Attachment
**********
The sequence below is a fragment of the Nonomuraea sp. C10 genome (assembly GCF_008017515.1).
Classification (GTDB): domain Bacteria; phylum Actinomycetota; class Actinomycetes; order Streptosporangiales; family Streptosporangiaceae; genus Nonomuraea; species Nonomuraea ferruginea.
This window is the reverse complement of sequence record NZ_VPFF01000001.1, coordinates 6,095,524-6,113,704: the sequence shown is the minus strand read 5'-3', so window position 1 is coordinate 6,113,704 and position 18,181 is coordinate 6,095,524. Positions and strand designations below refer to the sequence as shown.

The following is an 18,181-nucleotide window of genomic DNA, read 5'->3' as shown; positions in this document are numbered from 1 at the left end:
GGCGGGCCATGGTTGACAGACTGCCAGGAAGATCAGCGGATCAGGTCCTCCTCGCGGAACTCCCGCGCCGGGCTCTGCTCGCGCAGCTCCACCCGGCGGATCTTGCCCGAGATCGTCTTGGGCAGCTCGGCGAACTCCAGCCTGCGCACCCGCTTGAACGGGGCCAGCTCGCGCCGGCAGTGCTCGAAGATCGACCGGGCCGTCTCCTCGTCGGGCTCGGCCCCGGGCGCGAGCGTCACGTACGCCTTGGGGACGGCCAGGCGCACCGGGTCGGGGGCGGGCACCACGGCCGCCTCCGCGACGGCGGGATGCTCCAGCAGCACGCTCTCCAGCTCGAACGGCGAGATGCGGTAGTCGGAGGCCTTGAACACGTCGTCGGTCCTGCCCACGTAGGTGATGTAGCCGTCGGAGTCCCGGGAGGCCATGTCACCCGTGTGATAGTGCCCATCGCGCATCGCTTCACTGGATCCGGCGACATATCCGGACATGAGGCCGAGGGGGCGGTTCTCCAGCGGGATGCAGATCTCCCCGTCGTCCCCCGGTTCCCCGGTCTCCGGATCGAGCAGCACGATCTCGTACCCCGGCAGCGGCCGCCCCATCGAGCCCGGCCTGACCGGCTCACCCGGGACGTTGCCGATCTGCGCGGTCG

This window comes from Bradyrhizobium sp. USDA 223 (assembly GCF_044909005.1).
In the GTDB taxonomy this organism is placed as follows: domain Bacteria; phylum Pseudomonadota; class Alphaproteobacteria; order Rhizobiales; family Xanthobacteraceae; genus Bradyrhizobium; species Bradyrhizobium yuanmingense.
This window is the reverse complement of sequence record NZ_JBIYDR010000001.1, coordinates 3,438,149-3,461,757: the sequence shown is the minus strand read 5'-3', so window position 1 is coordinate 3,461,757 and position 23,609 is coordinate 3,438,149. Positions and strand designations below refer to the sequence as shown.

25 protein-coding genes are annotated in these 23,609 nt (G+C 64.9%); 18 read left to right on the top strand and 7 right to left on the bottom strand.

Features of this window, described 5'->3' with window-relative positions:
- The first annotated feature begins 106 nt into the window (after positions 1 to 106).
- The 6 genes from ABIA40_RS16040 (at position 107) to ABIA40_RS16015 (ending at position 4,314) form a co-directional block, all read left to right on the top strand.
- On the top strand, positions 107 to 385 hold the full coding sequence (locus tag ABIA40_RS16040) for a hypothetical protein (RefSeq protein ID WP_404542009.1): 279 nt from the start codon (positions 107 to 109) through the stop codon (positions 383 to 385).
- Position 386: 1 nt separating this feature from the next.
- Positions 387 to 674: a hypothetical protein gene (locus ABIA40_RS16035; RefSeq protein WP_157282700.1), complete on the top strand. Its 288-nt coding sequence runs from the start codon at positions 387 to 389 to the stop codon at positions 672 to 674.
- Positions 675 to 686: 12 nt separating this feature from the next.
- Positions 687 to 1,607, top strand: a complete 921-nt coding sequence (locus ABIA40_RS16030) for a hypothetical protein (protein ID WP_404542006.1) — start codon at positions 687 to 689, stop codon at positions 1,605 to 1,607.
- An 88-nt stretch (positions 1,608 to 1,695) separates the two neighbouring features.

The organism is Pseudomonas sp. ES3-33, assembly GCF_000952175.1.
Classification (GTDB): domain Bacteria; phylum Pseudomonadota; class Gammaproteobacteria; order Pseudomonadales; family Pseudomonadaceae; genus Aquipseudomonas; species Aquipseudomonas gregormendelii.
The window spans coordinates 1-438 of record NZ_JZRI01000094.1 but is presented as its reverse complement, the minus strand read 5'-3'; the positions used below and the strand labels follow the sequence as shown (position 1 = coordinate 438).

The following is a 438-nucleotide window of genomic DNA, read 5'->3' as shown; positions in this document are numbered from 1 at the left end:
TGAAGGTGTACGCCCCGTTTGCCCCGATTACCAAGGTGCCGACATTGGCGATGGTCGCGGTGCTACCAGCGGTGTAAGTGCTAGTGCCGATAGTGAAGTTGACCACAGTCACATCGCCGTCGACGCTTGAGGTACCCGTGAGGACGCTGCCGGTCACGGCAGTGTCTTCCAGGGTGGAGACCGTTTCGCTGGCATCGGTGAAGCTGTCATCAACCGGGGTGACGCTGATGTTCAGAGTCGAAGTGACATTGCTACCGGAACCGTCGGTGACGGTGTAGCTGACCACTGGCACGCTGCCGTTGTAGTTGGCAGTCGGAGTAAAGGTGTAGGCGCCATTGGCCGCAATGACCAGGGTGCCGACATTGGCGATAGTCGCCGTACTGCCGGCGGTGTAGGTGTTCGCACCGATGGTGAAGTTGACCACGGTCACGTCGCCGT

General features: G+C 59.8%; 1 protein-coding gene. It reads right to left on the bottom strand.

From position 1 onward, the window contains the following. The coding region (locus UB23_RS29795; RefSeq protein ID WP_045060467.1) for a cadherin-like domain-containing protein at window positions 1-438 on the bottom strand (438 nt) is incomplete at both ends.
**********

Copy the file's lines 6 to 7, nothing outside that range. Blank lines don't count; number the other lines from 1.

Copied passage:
This window comes from Bradyrhizobium sp. USDA 223 (assembly GCF_044909005.1).
In the GTDB taxonomy this organism is placed as follows: domain Bacteria; phylum Pseudomonadota; class Alphaproteobacteria; order Rhizobiales; family Xanthobacteraceae; genus Bradyrhizobium; species Bradyrhizobium yuanmingense.